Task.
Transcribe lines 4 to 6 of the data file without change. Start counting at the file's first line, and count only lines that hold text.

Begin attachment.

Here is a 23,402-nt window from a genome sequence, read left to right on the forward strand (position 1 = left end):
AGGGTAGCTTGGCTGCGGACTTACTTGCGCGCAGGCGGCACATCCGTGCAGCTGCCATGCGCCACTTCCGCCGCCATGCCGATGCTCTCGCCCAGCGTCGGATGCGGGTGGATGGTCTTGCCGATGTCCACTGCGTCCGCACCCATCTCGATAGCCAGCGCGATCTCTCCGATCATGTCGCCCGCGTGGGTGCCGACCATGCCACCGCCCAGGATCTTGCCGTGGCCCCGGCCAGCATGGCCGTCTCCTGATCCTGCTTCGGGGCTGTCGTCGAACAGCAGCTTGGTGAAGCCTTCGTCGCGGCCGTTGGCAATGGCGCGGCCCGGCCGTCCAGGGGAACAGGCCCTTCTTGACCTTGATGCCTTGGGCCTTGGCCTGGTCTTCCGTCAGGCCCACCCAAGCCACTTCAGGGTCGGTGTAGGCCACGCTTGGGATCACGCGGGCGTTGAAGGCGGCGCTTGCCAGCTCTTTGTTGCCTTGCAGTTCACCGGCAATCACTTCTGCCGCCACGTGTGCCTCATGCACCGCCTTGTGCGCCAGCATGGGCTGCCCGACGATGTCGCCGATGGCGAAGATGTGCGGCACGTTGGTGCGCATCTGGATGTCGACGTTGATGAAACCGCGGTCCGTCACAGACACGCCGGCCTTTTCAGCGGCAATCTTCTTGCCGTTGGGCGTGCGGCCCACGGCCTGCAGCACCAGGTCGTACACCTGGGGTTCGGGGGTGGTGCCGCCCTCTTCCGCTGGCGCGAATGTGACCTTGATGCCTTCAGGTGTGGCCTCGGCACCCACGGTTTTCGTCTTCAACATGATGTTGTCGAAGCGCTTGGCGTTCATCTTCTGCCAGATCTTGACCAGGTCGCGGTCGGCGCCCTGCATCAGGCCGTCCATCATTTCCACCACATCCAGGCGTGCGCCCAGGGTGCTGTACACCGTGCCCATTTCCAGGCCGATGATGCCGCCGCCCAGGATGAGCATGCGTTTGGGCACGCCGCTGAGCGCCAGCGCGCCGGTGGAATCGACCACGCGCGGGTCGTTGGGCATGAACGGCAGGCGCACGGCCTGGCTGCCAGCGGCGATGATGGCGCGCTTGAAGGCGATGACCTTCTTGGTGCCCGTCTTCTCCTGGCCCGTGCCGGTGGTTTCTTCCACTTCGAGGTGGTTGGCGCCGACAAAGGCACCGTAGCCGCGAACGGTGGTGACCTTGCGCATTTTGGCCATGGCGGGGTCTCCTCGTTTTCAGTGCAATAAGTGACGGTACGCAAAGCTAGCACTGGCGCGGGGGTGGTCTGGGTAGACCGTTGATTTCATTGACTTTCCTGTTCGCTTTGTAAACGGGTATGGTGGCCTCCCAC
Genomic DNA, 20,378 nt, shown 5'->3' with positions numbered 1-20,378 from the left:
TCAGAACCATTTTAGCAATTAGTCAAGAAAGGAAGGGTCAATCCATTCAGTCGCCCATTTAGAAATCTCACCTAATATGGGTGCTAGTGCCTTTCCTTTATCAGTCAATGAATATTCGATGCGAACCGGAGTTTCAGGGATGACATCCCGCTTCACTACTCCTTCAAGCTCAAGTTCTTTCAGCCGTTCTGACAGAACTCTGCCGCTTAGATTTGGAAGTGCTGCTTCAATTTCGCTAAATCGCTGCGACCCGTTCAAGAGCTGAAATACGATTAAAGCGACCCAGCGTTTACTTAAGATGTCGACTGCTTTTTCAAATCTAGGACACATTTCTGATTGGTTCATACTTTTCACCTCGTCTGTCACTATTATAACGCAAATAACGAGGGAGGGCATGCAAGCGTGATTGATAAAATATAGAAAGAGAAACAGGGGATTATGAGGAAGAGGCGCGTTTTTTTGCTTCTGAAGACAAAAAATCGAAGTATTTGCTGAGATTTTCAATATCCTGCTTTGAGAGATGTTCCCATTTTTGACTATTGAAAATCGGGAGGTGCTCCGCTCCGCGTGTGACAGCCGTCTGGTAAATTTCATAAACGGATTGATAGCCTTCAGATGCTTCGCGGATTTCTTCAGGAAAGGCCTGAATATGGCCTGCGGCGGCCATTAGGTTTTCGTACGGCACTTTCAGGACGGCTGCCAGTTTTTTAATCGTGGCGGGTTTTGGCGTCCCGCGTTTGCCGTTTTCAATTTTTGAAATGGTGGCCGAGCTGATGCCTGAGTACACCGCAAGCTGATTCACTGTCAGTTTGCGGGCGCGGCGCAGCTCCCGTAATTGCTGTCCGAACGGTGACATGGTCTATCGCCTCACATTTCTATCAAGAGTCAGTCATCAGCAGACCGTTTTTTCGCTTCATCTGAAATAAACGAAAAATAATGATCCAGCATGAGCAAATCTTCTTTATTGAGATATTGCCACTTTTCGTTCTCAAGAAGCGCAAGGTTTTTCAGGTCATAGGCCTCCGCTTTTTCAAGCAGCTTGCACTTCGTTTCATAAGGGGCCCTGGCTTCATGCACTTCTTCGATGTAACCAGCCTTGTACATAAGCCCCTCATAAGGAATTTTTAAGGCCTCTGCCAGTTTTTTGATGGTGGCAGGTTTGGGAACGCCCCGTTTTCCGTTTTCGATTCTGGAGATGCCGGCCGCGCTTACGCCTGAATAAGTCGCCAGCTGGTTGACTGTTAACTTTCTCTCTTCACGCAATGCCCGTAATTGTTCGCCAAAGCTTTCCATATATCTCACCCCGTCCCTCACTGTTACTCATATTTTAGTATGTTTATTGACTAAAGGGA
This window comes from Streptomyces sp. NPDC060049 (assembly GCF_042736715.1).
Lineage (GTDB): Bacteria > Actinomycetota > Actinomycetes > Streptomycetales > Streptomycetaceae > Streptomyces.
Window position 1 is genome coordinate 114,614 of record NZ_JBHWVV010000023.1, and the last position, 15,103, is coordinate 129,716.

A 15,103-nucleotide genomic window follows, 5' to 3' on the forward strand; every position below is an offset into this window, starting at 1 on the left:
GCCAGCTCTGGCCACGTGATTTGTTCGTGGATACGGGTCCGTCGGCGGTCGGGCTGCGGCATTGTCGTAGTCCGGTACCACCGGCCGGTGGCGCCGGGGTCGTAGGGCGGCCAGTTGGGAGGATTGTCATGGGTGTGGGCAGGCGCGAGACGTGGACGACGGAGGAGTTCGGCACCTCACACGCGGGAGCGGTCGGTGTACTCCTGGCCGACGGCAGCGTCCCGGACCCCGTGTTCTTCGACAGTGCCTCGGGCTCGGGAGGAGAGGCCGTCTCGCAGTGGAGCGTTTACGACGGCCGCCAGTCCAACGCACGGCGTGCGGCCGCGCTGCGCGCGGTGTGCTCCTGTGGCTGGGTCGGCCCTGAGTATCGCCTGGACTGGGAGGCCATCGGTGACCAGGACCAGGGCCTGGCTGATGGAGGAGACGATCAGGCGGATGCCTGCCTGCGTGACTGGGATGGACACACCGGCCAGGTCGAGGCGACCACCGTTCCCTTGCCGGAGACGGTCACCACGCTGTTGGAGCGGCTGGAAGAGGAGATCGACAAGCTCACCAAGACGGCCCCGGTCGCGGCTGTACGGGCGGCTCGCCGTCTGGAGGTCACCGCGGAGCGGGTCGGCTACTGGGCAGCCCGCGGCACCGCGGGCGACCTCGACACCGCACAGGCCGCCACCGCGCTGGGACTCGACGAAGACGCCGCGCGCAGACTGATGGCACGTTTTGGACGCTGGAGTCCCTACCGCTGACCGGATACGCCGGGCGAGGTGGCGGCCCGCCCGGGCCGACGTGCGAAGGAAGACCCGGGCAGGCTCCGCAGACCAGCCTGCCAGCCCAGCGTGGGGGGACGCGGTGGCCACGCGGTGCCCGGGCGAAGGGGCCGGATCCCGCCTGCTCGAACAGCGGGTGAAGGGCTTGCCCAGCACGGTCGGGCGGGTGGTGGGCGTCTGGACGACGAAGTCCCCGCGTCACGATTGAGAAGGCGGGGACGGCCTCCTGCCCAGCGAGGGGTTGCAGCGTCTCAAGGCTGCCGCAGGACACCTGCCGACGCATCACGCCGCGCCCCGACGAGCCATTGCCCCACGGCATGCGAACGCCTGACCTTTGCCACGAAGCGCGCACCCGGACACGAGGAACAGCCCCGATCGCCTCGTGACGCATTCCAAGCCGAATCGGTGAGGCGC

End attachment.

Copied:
TCAGAACCATTTTAGCAATTAGTCAAGAAAGGAAGGGTCAATCCATTCAGTCGCCCATTTAGAAATCTCACCTAATATGGGTGCTAGTGCCTTTCCTTTATCAGTCAATGAATATTCGATGCGAACCGGAGTTTCAGGGATGACATCCCGCTTCACTACTCCTTCAAGCTCAAGTTCTTTCAGCCGTTCTGACAGAACTCTGCCGCTTAGATTTGGAAGTGCTGCTTCAATTTCGCTAAATCGCTGCGACCCGTTCAAGAGCTGAAATACGATTAAAGCGACCCAGCGTTTACTTAAGATGTCGACTGCTTTTTCAAATCTAGGACACATTTCTGATTGGTTCATACTTTTCACCTCGTCTGTCACTATTATAACGCAAATAACGAGGGAGGGCATGCAAGCGTGATTGATAAAATATAGAAAGAGAAACAGGGGATTATGAGGAAGAGGCGCGTTTTTTTGCTTCTGAAGACAAAAAATCGAAGTATTTGCTGAGATTTTCAATATCCTGCTTTGAGAGATGTTCCCATTTTTGACTATTGAAAATCGGGAGGTGCTCCGCTCCGCGTGTGACAGCCGTCTGGTAAATTTCATAAACGGATTGATAGCCTTCAGATGCTTCGCGGATTTCTTCAGGAAAGGCCTGAATATGGCCTGCGGCGGCCATTAGGTTTTCGTACGGCACTTTCAGGACGGCTGCCAGTTTTTTAATCGTGGCGGGTTTTGGCGTCCCGCGTTTGCCGTTTTCAATTTTTGAAATGGTGGCCGAGCTGATGCCTGAGTACACCGCAAGCTGATTCACTGTCAGTTTGCGGGCGCGGCGCAGCTCCCGTAATTGCTGTCCGAACGGTGACATGGTCTATCGCCTCACATTTCTATCAAGAGTCAGTCATCAGCAGACCGTTTTTTCGCTTCATCTGAAATAAACGAAAAATAATGATCCAGCATGAGCAAATCTTCTTTATTGAGATATTGCCACTTTTCGTTCTCAAGAAGCGCAAGGTTTTTCAGGTCATAGGCCTCCGCTTTTTCAAGCAGCTTGCACTTCGTTTCATAAGGGGCCCTGGCTTCATGCACTTCTTCGATGTAACCAGCCTTGTACATAAGCCCCTCATAAGGAATTTTTAAGGCCTCTGCCAGTTTTTTGATGGTGGCAGGTTTGGGAACGCCCCGTTTTCCGTTTTCGATTCTGGAGATGCCGGCCGCGCTTACGCCTGAATAAGTCGCCAGCTGGTTGACTGTTAACTTTCTCTCTTCACGCAATGCCCGTAATTGTTCGCCAAAGCTTTCCATATATCTCACCCCGTCCCTCACTGTTACTCATATTTTAGTATGTTTATTGACTAAAGGGA
This window comes from Streptomyces sp. NPDC060049 (assembly GCF_042736715.1).
Lineage (GTDB): Bacteria > Actinomycetota > Actinomycetes > Streptomycetales > Streptomycetaceae > Streptomyces.